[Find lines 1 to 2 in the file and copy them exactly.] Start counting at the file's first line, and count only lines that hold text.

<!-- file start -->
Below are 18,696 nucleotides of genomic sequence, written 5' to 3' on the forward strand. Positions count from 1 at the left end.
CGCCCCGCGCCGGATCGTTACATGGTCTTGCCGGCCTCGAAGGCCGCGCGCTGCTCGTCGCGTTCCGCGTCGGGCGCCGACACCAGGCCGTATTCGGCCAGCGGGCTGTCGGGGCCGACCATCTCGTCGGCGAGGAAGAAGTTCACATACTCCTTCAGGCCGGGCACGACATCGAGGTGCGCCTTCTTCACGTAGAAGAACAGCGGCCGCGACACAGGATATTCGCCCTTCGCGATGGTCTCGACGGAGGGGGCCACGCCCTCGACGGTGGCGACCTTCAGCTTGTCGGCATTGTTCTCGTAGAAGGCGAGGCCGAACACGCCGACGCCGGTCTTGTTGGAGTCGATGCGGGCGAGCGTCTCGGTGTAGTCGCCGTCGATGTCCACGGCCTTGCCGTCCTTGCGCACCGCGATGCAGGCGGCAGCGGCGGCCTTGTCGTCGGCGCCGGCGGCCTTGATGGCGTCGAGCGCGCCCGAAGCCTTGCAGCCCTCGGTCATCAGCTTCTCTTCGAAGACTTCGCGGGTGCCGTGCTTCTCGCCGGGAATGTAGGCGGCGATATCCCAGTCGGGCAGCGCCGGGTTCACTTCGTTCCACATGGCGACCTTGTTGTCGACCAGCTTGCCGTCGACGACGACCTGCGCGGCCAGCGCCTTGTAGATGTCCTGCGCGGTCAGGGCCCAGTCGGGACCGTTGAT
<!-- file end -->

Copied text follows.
Below are 18,696 nucleotides of genomic sequence, written 5' to 3' on the forward strand. Positions count from 1 at the left end.
CGCCCCGCGCCGGATCGTTACATGGTCTTGCCGGCCTCGAAGGCCGCGCGCTGCTCGTCGCGTTCCGCGTCGGGCGCCGACACCAGGCCGTATTCGGCCAGCGGGCTGTCGGGGCCGACCATCTCGTCGGCGAGGAAGAAGTTCACATACTCCTTCAGGCCGGGCACGACATCGAGGTGCGCCTTCTTCACGTAGAAGAACAGCGGCCGCGACACAGGATATTCGCCCTTCGCGATGGTCTCGACGGAGGGGGCCACGCCCTCGACGGTGGCGACCTTCAGCTTGTCGGCATTGTTCTCGTAGAAGGCGAGGCCGAACACGCCGACGCCGGTCTTGTTGGAGTCGATGCGGGCGAGCGTCTCGGTGTAGTCGCCGTCGATGTCCACGGCCTTGCCGTCCTTGCGCACCGCGATGCAGGCGGCAGCGGCGGCCTTGTCGTCGGCGCCGGCGGCCTTGATGGCGTCGAGCGCGCCCGAAGCCTTGCAGCCCTCGGTCATCAGCTTCTCTTCGAAGACTTCGCGGGTGCCGTGCTTCTCGCCGGGAATGTAGGCGGCGATATCCCAGTCGGGCAGCGCCGGGTTCACTTCGTTCCACATGGCGACCTTGTTGTCGACCAGCTTGCCGTCGACGACGACCTGCGCGGCCAGCGCCTTGTAGATGTCCTGCGCGGTCAGGGCCCAGTCGGGACCGTTGAT